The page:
Literacy practices

Barton and Hamilton make six claims about literacy and literacy practices in their brief essay (an essay, that has had wide influence as scholars and practitioners have rethought how literacy functions in a wide range of contests). They include the following:

Literacy is best understood as a set of social practices; these can be inferred from events which are mediated by written texts.

There are different literacies associated with different domains of life.

Literacy practices are patterned by social institutions and power relationships, and some literacies are more dominant, visible and influential than others.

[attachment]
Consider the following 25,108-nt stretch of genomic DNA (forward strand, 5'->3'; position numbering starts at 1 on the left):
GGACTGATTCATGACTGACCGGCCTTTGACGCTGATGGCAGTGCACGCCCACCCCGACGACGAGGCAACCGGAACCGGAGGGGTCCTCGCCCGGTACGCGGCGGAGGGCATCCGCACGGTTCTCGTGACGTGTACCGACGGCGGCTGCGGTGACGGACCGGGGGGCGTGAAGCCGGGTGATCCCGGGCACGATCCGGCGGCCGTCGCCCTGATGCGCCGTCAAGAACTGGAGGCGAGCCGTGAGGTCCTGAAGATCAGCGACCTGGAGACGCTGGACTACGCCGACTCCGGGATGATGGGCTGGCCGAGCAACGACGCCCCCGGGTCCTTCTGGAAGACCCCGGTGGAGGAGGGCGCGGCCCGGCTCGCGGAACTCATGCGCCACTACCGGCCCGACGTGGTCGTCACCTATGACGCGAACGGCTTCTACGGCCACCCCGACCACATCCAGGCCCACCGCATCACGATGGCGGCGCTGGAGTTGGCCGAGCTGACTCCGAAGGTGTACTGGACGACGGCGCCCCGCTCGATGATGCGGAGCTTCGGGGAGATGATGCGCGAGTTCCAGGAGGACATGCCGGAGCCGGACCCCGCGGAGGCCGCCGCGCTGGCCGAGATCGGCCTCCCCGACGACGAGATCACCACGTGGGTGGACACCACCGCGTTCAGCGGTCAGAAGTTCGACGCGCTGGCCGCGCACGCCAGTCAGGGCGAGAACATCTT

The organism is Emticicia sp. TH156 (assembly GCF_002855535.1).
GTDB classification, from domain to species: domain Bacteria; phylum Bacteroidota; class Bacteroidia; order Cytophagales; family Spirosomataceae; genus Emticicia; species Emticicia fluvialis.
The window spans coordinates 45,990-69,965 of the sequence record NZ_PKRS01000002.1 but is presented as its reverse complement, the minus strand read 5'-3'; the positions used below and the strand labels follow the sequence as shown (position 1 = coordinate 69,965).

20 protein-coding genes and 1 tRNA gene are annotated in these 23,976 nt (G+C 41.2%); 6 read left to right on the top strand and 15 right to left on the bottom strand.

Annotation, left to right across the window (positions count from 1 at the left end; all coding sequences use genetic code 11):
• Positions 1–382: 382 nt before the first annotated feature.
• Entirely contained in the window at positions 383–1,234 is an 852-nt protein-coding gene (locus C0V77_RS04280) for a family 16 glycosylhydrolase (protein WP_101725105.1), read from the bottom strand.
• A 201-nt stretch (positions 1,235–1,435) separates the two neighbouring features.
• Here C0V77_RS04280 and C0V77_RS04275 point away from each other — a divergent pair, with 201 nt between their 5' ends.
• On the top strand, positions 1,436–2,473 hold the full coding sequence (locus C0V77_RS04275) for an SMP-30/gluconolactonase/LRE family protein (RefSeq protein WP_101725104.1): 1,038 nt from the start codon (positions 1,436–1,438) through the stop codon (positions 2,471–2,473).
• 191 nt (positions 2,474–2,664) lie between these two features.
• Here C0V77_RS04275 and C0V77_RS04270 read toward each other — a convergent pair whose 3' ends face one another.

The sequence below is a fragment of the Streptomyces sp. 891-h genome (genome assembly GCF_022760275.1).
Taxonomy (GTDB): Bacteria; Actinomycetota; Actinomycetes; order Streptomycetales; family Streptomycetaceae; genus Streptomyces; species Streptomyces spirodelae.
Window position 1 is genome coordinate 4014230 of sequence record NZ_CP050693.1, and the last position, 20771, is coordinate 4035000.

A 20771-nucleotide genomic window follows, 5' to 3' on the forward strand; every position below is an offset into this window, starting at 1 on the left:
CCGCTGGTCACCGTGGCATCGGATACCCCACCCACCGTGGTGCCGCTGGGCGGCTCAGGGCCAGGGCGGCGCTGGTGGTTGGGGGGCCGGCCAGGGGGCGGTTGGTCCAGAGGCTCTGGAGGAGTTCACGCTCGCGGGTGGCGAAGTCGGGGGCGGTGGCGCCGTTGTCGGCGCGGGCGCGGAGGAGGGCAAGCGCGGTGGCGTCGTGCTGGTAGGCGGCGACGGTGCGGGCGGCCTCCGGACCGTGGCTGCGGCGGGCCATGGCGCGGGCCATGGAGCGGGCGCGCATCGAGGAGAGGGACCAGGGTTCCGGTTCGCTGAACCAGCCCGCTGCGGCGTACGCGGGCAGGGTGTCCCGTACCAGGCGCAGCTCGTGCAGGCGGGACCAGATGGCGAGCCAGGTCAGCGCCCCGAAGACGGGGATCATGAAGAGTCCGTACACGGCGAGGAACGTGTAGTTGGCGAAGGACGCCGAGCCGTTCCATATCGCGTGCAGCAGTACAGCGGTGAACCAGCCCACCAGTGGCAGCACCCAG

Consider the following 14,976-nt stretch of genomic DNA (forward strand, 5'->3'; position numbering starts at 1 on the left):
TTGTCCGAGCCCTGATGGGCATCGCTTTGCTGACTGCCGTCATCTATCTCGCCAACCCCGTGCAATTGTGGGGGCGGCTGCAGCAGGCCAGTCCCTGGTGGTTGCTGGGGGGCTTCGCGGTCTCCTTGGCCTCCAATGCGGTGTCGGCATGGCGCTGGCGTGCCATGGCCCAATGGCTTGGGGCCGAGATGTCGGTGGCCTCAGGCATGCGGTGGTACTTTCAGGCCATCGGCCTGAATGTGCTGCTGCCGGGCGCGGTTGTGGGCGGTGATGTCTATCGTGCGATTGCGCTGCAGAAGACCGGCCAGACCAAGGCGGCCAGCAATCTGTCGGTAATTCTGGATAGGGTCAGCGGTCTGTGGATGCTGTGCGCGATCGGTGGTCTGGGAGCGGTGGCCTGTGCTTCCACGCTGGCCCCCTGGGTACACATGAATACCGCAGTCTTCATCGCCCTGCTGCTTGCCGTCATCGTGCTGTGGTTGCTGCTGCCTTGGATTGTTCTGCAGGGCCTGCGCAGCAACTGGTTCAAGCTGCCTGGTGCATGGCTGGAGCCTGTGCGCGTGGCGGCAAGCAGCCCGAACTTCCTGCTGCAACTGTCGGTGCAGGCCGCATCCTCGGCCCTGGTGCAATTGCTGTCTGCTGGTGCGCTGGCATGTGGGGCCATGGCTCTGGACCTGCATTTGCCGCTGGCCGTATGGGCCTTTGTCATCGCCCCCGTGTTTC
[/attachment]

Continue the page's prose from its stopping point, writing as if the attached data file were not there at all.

Literacy practices are purposeful and embedded in broader social goals and cultural practices.

Literacy is historically situated.

Literacy practices change and new ones are frequently acquired through processes of informal learning and sense making.

For this week’s dialogue, choose one of these six claims (taken from the chart on page two of their essay) and explore how it is or is not exemplified by your first workshop experiences and understanding of the writers you are working with.